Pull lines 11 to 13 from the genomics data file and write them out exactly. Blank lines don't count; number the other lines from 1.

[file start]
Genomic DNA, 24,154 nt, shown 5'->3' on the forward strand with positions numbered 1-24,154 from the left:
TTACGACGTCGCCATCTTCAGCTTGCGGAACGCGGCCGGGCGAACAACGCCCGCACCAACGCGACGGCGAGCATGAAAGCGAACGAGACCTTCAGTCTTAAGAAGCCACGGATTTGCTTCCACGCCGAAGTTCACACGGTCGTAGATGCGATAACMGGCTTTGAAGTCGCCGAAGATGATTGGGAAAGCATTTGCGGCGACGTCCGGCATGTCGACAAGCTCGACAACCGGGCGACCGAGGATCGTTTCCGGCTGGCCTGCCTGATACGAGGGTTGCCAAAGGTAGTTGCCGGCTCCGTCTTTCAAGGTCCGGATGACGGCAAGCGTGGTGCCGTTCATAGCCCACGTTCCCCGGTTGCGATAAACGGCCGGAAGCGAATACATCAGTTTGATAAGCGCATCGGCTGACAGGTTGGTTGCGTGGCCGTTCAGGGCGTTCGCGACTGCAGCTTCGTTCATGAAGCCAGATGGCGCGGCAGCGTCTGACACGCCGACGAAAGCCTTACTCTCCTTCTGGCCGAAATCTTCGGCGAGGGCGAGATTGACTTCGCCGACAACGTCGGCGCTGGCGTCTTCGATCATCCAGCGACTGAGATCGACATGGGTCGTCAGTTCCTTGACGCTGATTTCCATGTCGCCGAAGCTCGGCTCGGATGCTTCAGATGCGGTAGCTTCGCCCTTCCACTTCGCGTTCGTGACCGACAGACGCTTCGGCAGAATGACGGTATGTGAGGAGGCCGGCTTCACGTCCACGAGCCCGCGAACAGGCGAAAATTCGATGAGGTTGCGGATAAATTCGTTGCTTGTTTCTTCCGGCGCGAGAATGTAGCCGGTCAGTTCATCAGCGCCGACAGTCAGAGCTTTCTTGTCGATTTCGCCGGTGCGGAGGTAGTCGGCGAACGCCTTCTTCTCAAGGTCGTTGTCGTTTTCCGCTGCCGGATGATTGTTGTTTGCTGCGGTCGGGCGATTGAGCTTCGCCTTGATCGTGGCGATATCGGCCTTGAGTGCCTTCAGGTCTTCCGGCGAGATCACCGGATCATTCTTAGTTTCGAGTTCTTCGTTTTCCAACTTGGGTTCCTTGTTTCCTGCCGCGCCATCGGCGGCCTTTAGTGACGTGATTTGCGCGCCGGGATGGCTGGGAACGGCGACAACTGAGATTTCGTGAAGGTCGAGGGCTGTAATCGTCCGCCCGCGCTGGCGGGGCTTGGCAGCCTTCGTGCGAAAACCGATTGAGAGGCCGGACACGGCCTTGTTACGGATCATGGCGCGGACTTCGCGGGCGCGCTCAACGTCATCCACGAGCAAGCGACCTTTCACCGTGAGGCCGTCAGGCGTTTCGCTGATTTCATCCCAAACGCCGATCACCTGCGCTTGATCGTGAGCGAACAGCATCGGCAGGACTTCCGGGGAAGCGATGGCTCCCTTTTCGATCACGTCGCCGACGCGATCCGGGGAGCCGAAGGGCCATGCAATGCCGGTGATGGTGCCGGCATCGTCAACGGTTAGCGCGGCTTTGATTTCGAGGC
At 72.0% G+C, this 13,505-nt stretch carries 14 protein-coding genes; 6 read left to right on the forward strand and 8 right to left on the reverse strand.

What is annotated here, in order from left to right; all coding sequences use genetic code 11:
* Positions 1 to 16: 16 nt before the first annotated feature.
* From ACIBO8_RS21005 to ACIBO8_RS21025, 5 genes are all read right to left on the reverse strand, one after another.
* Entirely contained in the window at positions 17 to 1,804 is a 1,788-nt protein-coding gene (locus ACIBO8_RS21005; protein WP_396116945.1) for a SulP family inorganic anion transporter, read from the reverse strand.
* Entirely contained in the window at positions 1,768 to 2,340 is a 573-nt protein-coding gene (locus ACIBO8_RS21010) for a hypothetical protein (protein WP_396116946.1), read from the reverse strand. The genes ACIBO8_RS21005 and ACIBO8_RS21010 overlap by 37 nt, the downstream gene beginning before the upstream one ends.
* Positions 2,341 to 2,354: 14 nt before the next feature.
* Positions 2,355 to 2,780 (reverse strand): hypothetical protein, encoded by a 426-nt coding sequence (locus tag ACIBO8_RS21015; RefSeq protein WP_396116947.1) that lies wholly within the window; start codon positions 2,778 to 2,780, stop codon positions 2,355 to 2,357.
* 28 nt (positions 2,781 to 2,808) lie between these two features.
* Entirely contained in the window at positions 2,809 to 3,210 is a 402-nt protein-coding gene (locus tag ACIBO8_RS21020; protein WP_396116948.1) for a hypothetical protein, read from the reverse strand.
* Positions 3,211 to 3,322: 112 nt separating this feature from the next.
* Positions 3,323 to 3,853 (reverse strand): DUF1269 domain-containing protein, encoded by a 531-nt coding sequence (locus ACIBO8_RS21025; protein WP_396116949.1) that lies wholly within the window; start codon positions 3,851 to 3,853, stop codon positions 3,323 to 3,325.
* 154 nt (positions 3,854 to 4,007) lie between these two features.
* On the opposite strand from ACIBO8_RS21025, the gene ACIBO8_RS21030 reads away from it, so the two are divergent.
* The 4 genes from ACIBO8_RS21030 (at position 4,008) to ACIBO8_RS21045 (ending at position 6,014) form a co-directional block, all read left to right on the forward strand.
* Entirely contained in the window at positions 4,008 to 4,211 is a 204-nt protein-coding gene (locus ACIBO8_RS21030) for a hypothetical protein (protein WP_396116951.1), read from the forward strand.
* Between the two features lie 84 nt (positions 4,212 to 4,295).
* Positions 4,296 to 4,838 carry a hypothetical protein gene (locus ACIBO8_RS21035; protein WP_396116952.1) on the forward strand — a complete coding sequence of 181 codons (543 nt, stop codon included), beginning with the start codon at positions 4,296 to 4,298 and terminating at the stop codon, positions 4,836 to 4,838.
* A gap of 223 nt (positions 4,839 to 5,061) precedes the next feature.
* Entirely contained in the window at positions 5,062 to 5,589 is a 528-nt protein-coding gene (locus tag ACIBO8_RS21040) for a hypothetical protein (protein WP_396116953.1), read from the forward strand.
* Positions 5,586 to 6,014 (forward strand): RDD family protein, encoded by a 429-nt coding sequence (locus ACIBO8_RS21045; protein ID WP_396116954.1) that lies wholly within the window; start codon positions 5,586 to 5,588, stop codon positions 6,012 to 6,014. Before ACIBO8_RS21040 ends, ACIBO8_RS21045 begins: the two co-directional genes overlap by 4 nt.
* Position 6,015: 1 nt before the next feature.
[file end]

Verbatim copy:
* 28 nt (positions 2,781 to 2,808) lie between these two features.
* Entirely contained in the window at positions 2,809 to 3,210 is a 402-nt protein-coding gene (locus tag ACIBO8_RS21020; protein WP_396116948.1) for a hypothetical protein, read from the reverse strand.
* Positions 3,211 to 3,322: 112 nt separating this feature from the next.